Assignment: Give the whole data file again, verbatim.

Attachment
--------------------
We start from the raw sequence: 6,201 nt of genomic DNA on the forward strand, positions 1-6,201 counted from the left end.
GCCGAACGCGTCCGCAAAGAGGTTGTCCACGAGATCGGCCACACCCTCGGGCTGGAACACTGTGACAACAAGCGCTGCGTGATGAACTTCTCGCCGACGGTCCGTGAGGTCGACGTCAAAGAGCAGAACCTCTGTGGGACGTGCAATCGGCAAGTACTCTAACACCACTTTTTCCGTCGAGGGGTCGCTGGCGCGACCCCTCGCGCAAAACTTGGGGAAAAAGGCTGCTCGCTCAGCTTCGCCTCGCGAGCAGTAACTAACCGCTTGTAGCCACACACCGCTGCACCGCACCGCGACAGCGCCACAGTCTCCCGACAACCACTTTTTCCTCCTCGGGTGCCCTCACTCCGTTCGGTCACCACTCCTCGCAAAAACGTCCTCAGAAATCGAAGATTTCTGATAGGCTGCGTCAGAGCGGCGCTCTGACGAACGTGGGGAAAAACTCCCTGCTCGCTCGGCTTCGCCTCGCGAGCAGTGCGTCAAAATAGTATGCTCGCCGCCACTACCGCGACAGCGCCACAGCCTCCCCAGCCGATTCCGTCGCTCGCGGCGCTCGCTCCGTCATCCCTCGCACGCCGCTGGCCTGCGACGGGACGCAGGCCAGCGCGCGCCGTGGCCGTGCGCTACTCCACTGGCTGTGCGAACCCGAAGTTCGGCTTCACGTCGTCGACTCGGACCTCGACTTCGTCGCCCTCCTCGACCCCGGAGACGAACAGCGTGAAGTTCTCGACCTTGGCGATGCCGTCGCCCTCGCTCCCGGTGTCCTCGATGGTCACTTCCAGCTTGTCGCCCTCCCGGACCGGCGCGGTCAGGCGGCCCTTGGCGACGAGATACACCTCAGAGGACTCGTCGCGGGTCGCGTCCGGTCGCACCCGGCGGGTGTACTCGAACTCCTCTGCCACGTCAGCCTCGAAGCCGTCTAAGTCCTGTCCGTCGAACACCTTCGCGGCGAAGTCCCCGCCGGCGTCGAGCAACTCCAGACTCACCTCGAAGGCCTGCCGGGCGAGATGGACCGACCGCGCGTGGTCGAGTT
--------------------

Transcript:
We start from the raw sequence: 6,201 nt of genomic DNA on the forward strand, positions 1-6,201 counted from the left end.
GCCGAACGCGTCCGCAAAGAGGTTGTCCACGAGATCGGCCACACCCTCGGGCTGGAACACTGTGACAACAAGCGCTGCGTGATGAACTTCTCGCCGACGGTCCGTGAGGTCGACGTCAAAGAGCAGAACCTCTGTGGGACGTGCAATCGGCAAGTACTCTAACACCACTTTTTCCGTCGAGGGGTCGCTGGCGCGACCCCTCGCGCAAAACTTGGGGAAAAAGGCTGCTCGCTCAGCTTCGCCTCGCGAGCAGTAACTAACCGCTTGTAGCCACACACCGCTGCACCGCACCGCGACAGCGCCACAGTCTCCCGACAACCACTTTTTCCTCCTCGGGTGCCCTCACTCCGTTCGGTCACCACTCCTCGCAAAAACGTCCTCAGAAATCGAAGATTTCTGATAGGCTGCGTCAGAGCGGCGCTCTGACGAACGTGGGGAAAAACTCCCTGCTCGCTCGGCTTCGCCTCGCGAGCAGTGCGTCAAAATAGTATGCTCGCCGCCACTACCGCGACAGCGCCACAGCCTCCCCAGCCGATTCCGTCGCTCGCGGCGCTCGCTCCGTCATCCCTCGCACGCCGCTGGCCTGCGACGGGACGCAGGCCAGCGCGCGCCGTGGCCGTGCGCTACTCCACTGGCTGTGCGAACCCGAAGTTCGGCTTCACGTCGTCGACTCGGACCTCGACTTCGTCGCCCTCCTCGACCCCGGAGACGAACAGCGTGAAGTTCTCGACCTTGGCGATGCCGTCGCCCTCGCTCCCGGTGTCCTCGATGGTCACTTCCAGCTTGTCGCCCTCCCGGACCGGCGCGGTCAGGCGGCCCTTGGCGACGAGATACACCTCAGAGGACTCGTCGCGGGTCGCGTCCGGTCGCACCCGGCGGGTGTACTCGAACTCCTCTGCCACGTCAGCCTCGAAGCCGTCTAAGTCCTGTCCGTCGAACACCTTCGCGGCGAAGTCCCCGCCGGCGTCGAGCAACTCCAGACTCACCTCGAAGGCCTGCCGGGCGAGATGGACCGACCGCGCGTGGTCGAGTT